Every kitchen is sure to have a knife or set of knives. But let’s face it; these razor-sharp tools can be intimidating. How comfortable are you at using a knife, caring for your knife, and knowing which knife to use?
There are many different types of knives, but I’ll focus on three essentials. The most widely used is the chef’s knife. It has a broad, tapered blade about 8-10 inches long. Considered the workhorse, it’s used to chop, slice, dice and mince foods. A paring knife is small with a 2-4 inch blade, making it easy to handle. Use it for peeling soft foods, such as peaches or apples, and for removing stems and cores. A serrated knife has a long 8-10 inch blade with a sawtooth edge. It slices through foods with a tough outer surface, such as breads, tomatoes, and cakes without smashing the soft inner surface.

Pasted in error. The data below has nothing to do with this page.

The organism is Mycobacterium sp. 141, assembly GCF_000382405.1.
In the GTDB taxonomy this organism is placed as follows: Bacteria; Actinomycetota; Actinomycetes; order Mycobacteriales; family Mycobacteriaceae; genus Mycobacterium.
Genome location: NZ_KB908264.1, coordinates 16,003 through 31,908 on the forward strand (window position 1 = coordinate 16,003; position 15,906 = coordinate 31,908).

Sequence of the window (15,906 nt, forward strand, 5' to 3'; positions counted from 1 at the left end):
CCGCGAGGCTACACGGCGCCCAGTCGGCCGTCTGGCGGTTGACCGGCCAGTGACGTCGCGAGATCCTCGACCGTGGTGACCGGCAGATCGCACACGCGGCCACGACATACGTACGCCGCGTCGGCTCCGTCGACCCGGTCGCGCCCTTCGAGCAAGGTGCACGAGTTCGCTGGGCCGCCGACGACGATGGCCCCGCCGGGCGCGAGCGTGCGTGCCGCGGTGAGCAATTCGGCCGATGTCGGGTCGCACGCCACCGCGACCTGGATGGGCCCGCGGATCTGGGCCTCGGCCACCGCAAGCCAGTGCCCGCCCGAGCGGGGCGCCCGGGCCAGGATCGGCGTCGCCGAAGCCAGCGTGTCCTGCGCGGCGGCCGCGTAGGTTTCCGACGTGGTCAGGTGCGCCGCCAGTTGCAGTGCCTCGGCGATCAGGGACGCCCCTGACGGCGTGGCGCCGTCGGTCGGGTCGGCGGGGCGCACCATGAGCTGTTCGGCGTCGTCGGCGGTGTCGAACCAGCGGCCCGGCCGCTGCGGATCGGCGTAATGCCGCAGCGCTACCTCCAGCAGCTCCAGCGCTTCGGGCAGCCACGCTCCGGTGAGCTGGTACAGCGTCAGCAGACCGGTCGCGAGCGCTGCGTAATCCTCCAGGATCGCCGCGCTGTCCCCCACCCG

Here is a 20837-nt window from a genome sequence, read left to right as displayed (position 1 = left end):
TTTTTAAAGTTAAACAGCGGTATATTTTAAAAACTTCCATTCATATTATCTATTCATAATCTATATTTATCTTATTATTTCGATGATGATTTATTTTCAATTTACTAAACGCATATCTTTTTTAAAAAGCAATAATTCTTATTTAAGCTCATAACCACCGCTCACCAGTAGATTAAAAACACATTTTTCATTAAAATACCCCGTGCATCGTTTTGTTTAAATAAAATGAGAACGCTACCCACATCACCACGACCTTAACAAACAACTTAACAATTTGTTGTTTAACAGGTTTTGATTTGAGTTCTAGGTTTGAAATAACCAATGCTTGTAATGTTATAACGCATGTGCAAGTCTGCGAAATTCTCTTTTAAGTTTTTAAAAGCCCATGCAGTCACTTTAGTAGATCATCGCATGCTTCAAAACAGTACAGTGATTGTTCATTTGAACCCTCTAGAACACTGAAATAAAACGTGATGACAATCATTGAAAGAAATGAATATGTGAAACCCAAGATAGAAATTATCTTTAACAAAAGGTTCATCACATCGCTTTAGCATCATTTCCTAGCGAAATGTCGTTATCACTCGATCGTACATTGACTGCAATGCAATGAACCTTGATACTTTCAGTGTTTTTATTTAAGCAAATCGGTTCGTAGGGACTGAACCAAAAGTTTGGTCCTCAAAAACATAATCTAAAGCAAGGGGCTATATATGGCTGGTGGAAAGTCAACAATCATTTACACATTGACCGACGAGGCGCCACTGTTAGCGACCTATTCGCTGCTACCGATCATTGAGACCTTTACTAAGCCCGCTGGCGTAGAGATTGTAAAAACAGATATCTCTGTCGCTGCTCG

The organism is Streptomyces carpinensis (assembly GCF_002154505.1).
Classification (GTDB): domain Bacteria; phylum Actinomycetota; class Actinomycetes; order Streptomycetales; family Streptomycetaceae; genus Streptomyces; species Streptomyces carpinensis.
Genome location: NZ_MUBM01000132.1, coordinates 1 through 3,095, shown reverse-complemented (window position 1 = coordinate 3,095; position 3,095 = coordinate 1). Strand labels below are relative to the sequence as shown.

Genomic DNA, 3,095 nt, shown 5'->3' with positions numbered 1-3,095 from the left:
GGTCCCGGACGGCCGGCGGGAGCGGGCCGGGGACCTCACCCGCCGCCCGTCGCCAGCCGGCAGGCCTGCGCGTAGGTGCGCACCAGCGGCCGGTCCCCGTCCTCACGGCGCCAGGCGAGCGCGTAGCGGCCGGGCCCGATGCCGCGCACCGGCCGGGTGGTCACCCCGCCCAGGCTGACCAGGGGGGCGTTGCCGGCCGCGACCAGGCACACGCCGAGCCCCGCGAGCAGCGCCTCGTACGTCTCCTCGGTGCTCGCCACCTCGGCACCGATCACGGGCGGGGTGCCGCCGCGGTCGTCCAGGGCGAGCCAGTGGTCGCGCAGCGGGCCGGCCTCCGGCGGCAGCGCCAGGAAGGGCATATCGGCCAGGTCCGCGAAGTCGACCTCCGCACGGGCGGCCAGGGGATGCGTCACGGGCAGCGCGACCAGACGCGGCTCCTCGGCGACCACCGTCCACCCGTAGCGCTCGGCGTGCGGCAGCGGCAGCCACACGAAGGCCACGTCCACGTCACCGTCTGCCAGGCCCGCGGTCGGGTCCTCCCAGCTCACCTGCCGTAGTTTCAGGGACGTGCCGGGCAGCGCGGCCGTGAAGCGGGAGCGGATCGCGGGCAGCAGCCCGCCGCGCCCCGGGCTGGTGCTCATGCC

When using a chef’s knife, take your thumb and first finger and pinch right where the handle meets the blade; then wrap the rest of your fingers around the handle. Don’t lay your finger across the top of the blade. Your other hand should firmly hold the produce with your fingers curled under, like in a claw position. If necessary, “square off” the food, such as a potato, by thinly slicing the bottom edge to give it a flat surface that doesn’t wobble while cutting.
Caring for your knives entails keeping them sharpened. A dull knife is a more dangerous knife because it can easily slip. Sharpen your knives with a stone or electric sharpener and hone (straighten) them with a honing steel. Store them in a way they won’t rub against other items and get chipped or dull. Like many things in life, when you learn more about your knives and practice more and more with them, you start to become an old pro!